A Brief Primer on Hollow

From the Legend Source

A Traveler’s Guide to the World of Hallow

Hallow is an enormous filigree of stone and steel, built
out of the geological wreckage of an entire planetary
system. The inhabitants don’t know this, though.
Hallow is simply their world, and they experience no
more wonderment at the curious shape of its rocky
flesh than a woodsman might when he chops trees for
firewood. Composed of enormous interleaved plates at
varying altitudes, Hallow is clearly a constructed place,
built to some immense and perhaps long-failed design.
Each plate is enormous, made of rock, and vaguely
formed into a shallow tetrahedron, the bulk of a plate’s
weight being supported by great glyphs carved into the
sides of each plate’s downward thrust.

Plates and Constellations

Plates are anchored in bizarre tessellations referred
to as constellations, which are often as many twenty
plates deep and anywhere from thirty to a hundred
plates across. The constellations are laid out such that
even plates near the center of the massive configuration
still receive sunlight, though it may be reflected by
enormous mirror arrays.
Each plate is generally fairly close to its neighbors
within the “layer” of the constellation it occupies, often
roughly a quarter of a mile but up to eight miles in places.
Many of these gaps are bridged by immense truss-works
that offer an easy means of traveling between plates.
Most plates are fairly uniform in size, about 79 miles
in breadth, though the “thickness” of a plate varies with
its anchoring in its particular constellation. A fair number
of small plates do exist, being just under ten miles in
breadth. These are the most uniform, and generally serve
very specific purposes. However, a very few plates see
expansion across the course of their life time, and have
grown to very slightly over 159 miles across.
Layers within a constellation are normally about 79
miles apart, vertically, though in rare constellations,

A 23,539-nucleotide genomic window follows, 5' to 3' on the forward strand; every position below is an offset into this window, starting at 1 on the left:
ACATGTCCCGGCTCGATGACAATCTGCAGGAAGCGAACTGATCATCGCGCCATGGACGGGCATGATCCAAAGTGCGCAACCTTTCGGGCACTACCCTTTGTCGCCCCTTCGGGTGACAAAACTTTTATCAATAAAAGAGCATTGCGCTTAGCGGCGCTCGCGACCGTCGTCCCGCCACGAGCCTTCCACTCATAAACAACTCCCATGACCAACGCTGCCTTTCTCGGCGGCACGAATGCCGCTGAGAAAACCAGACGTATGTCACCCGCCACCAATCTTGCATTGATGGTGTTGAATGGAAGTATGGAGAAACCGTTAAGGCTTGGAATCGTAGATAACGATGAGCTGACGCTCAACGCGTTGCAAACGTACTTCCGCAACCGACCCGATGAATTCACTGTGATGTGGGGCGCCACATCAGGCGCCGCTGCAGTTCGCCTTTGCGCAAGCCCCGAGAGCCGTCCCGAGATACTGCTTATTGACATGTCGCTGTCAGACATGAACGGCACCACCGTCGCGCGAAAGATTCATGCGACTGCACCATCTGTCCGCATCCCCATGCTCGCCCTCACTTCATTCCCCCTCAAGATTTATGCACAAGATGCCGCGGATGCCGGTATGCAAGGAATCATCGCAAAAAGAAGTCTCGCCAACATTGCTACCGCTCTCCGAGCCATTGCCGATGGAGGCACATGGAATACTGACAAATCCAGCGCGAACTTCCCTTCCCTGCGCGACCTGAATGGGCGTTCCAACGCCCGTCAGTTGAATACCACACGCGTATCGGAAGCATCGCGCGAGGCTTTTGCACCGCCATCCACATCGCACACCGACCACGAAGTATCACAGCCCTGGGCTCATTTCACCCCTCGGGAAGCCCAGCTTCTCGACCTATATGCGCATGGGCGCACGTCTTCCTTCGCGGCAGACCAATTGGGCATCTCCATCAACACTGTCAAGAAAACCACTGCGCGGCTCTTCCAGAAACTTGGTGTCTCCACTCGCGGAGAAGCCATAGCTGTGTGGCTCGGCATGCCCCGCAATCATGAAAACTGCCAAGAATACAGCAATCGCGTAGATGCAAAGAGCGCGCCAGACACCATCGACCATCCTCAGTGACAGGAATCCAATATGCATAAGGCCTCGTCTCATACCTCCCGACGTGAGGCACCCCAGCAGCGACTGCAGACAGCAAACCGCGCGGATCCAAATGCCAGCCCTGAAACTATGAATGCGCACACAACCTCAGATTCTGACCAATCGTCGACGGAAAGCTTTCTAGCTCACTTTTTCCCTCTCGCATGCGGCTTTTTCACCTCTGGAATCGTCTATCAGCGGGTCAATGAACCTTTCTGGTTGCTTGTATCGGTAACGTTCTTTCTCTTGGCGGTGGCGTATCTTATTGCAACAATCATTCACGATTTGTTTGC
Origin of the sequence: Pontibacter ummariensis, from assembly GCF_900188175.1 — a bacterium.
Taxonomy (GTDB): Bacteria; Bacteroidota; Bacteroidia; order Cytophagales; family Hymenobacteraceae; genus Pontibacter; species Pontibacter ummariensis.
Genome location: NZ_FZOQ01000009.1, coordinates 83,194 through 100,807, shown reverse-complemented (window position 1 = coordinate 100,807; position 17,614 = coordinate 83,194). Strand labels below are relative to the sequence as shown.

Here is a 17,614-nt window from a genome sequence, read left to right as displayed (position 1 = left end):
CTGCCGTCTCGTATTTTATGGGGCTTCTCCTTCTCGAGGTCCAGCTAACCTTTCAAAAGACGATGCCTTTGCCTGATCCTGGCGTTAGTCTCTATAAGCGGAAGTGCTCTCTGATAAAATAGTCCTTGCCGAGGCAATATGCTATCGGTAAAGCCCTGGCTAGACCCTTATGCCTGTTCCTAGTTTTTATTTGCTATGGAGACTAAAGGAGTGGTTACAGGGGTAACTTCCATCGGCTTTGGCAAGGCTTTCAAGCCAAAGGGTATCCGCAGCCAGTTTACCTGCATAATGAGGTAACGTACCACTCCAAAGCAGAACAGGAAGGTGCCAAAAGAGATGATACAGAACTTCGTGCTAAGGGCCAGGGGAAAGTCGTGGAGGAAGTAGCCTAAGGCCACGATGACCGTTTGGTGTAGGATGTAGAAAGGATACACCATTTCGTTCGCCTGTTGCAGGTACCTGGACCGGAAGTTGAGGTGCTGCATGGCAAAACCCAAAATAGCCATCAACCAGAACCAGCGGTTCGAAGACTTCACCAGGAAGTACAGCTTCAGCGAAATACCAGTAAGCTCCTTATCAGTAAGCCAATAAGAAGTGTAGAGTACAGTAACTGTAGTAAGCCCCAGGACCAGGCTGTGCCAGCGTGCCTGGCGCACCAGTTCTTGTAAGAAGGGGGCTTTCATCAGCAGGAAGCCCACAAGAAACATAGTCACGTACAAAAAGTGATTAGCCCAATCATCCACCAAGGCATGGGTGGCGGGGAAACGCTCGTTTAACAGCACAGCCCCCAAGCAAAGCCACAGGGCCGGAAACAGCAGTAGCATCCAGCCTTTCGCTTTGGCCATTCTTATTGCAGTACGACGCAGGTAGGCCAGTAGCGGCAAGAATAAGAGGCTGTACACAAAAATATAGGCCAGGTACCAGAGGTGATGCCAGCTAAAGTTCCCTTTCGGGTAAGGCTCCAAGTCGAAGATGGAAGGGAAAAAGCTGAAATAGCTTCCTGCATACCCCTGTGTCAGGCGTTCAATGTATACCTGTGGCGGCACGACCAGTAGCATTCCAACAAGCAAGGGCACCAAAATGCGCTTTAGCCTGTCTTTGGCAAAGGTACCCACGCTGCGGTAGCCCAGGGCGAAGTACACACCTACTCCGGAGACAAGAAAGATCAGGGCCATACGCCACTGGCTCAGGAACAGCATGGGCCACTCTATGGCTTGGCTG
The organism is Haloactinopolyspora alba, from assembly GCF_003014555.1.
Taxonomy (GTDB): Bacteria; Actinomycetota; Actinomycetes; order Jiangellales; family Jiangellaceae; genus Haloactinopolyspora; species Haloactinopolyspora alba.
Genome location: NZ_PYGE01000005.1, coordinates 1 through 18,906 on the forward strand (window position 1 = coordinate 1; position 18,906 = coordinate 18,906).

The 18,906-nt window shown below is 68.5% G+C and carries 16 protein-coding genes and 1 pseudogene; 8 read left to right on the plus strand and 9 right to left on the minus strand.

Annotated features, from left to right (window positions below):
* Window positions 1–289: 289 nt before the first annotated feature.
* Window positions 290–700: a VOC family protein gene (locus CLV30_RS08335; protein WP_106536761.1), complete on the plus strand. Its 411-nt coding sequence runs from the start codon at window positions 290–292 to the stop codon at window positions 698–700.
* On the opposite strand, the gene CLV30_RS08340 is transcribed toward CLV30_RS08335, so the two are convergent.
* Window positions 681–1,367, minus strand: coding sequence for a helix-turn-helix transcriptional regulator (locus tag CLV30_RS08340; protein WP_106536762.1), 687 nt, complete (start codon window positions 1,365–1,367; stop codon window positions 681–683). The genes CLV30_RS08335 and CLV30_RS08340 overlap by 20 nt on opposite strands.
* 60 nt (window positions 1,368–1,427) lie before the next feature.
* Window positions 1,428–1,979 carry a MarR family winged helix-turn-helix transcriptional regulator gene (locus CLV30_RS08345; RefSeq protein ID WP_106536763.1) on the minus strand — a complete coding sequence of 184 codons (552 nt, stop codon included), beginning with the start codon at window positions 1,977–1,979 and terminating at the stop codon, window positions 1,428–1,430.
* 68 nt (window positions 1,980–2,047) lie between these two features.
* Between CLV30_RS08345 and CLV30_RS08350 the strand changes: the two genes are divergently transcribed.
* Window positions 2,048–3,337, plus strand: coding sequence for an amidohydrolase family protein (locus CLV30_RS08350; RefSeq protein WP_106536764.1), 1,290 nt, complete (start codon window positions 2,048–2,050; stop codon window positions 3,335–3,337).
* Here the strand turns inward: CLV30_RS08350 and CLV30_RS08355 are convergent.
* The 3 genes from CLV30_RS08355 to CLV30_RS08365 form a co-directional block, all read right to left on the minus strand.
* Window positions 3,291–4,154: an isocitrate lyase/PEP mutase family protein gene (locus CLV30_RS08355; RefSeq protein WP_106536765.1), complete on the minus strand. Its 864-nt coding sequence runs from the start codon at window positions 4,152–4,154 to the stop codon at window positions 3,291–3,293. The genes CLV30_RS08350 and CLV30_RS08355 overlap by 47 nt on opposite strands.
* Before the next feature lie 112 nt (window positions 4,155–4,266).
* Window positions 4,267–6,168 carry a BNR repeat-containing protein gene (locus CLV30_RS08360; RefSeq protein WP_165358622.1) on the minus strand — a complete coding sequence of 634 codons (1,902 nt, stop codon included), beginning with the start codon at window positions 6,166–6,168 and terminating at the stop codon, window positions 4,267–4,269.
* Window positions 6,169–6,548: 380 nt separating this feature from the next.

some of this space might be occupied by the shallow
forms of the smaller plates.
Constellations are normally no closer to each other
than 500 miles and are normally about 1272 miles apart,
though this is the loosest of all the various odd rules
governing the shape of Hallow. Each constellation has
an Angel at its core, which has various implications for
the local environment.
Travel between constellations is generally made
possible by enormous specialized air-ships, often
centuries old. Each ship follows a relatively well-defined
route, moving between a few established ports of call.
There’s a tremendous amount of cultural variation
in Hallow, and the roles of Legend’s races vary much
more wildly here than in most other settings. As an
example, in the constellation of Gabriel alone, there
are four different major races of dwarves ranging from
the ancients with earth-elemental heritage and flying
mountains to the caravaneers with their glass-crafts and
powerful magic.

Angels

At the core of each constellation is the last remnant
of direct divine interference in the world of Hallow,
enormous arcane engines referred to as Angels.
Angels are not to be confused with devas, solars, or
planetars, which may still exist in the outer planes but
are extremely rare in Hallow, along with most other
outsiders. Angel is more of a term of convenience,
though, as these are in fact machines of distant and
divine origin, imbued with immense and alien intellect.
Each Angel is alive, after a fashion, and sentient.
While not the source of magic, or natural law, they exert
near-complete control over it within their respective
constellations.

An Angel provides the power that is necessary to
keep its constellation afloat, and also provides a strange
catchment field that saves anything which tumbles off
the edge of a plate.
Physically, Angels are made of heavy volcanic glass
and steel so light as to be no more than a smoky
translucency, soft as gauze and as enduring as their alien
will. Angels come in a wild variety of shapes, almost
none of them humanoid. They are, however, quite
uniform in their rough dimensions. All Angels measure
approximately 636 miles along one axis, and 318 miles
along two other axes.
Each Angel is honeycombed by hundreds or maybe
thousands of miles of passageways, rooms, and strangely
accessible mechanisms, representing the physical
projection of its cognition.

End Source Material

For more information on the specific setting of this campaign, the Elsir Constellation, see The Elsir Constellation.

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A Brief Primer on Hollow

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